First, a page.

Monday, March 17, 2008

Prerelease might accept sex offenders

State officials would like the Great Falls Prerelease Center to accept some sexual offenders at its northside facility.

Great Falls legislative candidate and westside neighborhood council member Bob Mehlhoff is up in arms over the idea.

"That's the last thing we need," said Mehlhoff. He said his council unanimously voted to oppose any plan that would place sex offenders at the center.

The Great Falls Prerelease Center houses state prison inmates, with staff members helping them find jobs and offering counseling on how to resume a normal life once they are released.

Representatives from the Montana Department of Corrections plan to attend a March 19 meeting in Great Falls that will include delegates from Great Falls' nine neighborhood councils and members of the public.

Paul Cory, the administrator of Great Falls Prerelease Services, said center officials will consider the state proposal but have not made any decisions. Traditionally, the Great Falls facility has not accepted sex offenders, while those in Billings and Missoula do. The prerelease center in Helena has begun screening some sex offenders for its program, but has not yet accepted a sex offender, a state official said.

Kerry Pribnow, the state contract manager who deals with Montana's prerelease centers, said the state would like the Great Falls facility to take certain sex offenders, if a local screening committee agrees.

"We have no ability to go in and say, 'you must take sex offenders,'" Pribnow said. He added that he believes it is safer for a community to place lower-level sex offenders in a structured prerelease setting, rather than having the state release them directly from prison.

"The alternative is $100 and a bus ticket," Pribnow said.

He said that 97 percent of criminals in the Montana State Prison will eventually be released.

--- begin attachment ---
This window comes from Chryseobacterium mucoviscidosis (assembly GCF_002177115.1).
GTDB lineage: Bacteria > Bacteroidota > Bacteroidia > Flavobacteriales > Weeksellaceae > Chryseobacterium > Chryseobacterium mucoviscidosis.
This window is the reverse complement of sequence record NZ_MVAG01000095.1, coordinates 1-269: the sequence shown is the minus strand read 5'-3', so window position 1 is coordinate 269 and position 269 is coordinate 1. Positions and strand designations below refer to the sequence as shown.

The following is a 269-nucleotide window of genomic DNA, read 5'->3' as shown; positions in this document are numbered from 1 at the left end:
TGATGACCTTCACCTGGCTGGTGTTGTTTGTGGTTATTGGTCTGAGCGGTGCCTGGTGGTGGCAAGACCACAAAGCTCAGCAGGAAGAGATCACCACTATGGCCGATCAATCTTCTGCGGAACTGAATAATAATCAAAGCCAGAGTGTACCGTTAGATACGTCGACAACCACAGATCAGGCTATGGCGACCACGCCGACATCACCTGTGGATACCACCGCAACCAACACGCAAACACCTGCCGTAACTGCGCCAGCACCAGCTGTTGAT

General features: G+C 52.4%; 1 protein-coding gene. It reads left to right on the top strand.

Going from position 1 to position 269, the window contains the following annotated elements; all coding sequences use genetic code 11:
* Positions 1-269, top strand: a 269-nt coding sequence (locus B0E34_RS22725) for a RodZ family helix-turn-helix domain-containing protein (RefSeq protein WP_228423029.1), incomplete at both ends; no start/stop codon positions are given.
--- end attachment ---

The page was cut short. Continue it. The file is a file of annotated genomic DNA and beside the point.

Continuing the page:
"We have no way of controlling that," he said. However, the state Department of Corrections can attempt to route a number of inmates through prerelease centers, where they can find jobs, and be subject to treatment and supervision, he said.

"They're coming back to your community anyway, so how are we going to do that?" Pribnow asked. "What's the smartest way to do that?"

Mehlhoff told city commissioners earlier this week that he is alarmed by the state's plan.

"I sincerely hope that we line up against that," Mehlhoff told city officials Tuesday night. "That would be a lose-lose situation." He said he does not want to see sex offenders find jobs in Great falls and stay here.

Cory said he is willing to listen to the state's pitch on the issue.

"They have asked us for years and years and years to consider taking sex offenders," Cory said. "(The state's) position is that they're already here."

Great Falls is home to 124 registered sex offenders, according to a state government Web site that lists violent and sexual offenders in Montana. The two cities where sex offenders are accepted into prerelease, Billings and Missoula, are home to the highest number of registered sex offenders in the state. According to the Web site, Billings has 267 registered sex offenders and Missoula has 238.

Those two cities and Great Falls top the state in the number of registered sex offenders; Kalispell has 93, Helena and Butte each have 66, Bozeman has 51 and Havre is home to 14 registered sex offenders, according to the Web site.

Pribnow said he doesn't believe the number of registered sex offenders living in Billings and Missoula is affected by the fact the prerelease centers there accept sexual offenders.

"It's very rare that Missoula and Billings take offenders from out of their jurisdictions," Pribnow said.

He added that the Great Falls Prerelease Center would not be asked to accept Tier 3 sex offenders, which means the court has deemed those people to be at a high risk to reoffend.

Pribnow said studies have shown the worst sex offenders, including pedophiles and serial offenders, are difficult to treat. However, he said sex offenders in the two lower categories, Tiers 1 and 2, might respond better to treatment. He noted that a methamphetamine user might convict a sex crime because the drug can act as a sexual stimulant.

"It doesn't mean that they're serial sex offenders," Pribnow said. "It means they're meth addicts."

Montana has prerelease centers in Butte, Billings, Bozeman, Great Falls, Missoula and Helena, he said.

If the Great Falls facility agrees to the state's proposal, it would be asked to screen Tier 1 or Tier 2 sex offenders who commit crimes in northcentral Montana for possible placement at the center, Pribnow said. He added that sex offenders from outside the area would not be sent to the Great Falls center.

Pribnow said a limited amount of state money would be available to Great Falls to electronically monitor certain hard-to-place sex offenders. The monitoring would not be available for minor offenders, he said.

Reach Tribune Staff Writer Richard Ecke at, or at 406-791-1467 or 800-438-6600.

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